There is a beautiful view from the St. Claire’s Vineyard of Troja Chateau and the rest of the Prague (Holesovice and Prague 6 on the other side).
You can combine the wine tasting with a visit to the Troja ZOO, Troja Chateau Gallery and Gardens or Botanical Garden, all at the same location (Trojska 800/196, Troja, Prague 7 – nearest underground stop is Nadrazi Holesovice and then 112 bus to ‘Kovarna’ stop (or Prague ZOO for the ZOO or the Troja Chateau).
The entrance ticket (180 CZK) includes vine tasting.
St. Wenceslas Wine Festival – 23 September 2023
This is a perfect opportunity to combine wine tasting with beautiful views from the vineyards of Prague Castle and also see the Villa Richter (from the outside) in the garden grounds.
The entrance fee is 250 CZK, but it does includes wine samples and you don’t need to pre-book – just turn up any time between 11 am-7pm.
Location: St. Wenceslas Vineyard at Villa Richter – access is from the Old Castle Stairs – walk up directly from Staromestska Underground Station.
Open Heritage Days
The 3rd weekend in September is also a weekend, when a lot of usually closed heritage places are open for public and entry is free.
Some museums, palaces and historic houses (that are usually open) are also open for free or at reduced rate, so it’s worth checking out whether your favourite place is open during that weekend.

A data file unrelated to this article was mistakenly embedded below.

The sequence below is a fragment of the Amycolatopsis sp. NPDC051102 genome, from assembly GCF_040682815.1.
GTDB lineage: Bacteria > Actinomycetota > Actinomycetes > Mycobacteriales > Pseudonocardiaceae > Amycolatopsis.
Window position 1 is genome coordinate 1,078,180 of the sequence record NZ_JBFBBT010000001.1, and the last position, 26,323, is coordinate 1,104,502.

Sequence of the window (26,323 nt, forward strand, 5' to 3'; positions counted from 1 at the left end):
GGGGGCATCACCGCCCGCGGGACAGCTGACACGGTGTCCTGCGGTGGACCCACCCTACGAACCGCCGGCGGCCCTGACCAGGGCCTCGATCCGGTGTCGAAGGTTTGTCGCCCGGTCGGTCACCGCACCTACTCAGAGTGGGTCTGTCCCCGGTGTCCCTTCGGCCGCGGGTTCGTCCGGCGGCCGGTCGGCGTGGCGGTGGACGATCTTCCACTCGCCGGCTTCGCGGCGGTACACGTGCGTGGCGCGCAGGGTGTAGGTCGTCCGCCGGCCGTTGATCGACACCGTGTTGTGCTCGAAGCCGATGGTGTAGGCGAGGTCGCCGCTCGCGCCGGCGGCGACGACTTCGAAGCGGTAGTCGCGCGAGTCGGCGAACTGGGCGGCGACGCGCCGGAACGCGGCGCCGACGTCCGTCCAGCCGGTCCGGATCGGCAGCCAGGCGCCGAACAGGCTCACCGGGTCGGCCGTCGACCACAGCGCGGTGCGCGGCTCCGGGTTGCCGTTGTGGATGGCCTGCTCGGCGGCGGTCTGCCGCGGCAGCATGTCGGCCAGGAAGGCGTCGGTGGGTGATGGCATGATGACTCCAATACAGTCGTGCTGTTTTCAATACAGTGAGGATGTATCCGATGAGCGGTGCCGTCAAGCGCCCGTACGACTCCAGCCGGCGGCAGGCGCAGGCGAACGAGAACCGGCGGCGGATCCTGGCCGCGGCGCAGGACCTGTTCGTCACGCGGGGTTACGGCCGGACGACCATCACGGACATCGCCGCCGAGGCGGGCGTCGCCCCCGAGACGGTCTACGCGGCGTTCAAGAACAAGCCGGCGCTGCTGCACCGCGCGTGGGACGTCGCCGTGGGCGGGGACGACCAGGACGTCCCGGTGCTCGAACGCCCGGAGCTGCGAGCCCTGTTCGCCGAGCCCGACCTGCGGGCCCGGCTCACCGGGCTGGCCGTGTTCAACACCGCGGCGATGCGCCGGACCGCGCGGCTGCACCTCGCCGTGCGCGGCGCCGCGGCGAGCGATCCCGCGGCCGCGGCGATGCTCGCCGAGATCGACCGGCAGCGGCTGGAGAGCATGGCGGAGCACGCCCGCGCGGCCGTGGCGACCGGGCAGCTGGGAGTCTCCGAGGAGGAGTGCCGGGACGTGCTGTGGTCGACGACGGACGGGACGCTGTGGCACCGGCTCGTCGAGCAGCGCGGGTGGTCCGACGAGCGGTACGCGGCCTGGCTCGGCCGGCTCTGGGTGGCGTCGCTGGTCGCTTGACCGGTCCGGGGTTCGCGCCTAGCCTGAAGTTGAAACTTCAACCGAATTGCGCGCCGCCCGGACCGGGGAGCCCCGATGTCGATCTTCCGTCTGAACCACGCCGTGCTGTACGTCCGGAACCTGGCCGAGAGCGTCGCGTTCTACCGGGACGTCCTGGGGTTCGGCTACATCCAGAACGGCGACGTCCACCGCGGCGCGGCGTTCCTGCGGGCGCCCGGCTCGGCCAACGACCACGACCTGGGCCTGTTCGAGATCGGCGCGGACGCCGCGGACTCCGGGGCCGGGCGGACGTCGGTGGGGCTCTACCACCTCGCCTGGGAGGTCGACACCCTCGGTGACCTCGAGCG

White Mountain 1620 (Bila Hora) Battle Re-enactment – 23-24 September 2023
I love history and battle re-enactment are a great way to make the history alive. I try to go to the Bila Hora 1620 re-enactment every year, as it’s so well done. The whole battle is re-enacted, including the different group of soldiers in authentic costumes, horses and weapons. If you are coming with small children, there is quite a lot of loud shots from firing the guns, so be prepared.
There is an entrance fee (about 100 CZK) and you need to pay extra (last time this was 50 CZK) if you want to watch the battle from a risen seated platform in the middle. There is no need to pre-book, just turn up. There are plenty of stalls with food, crafts and a historic tent village where the soldiers are stationed.
Location: Vypich – next to Obora Hvezda (The Star Park Enclosure), Prague 6, Tram 22, bus 191 or many more.
Government Buildings Open Day – 28 September 2023
The 28 September is always celebrated (amongst other things) by the Czech Government opening some of their historic buildings, which are normally closed to public. These vary from year to year, but each year you have at least 5-10 different buildings to choose from.
The buildings are usually open from 9 am -16 pm hrs (sometimes 10 am -16 pm). Entry is free and no booking is necessary, but what that means, is that if you want to get in, you usually need to wait 60-90 minutes before it’s your turn. The entry is by guided tours only and these are usually starting every 15 minutes.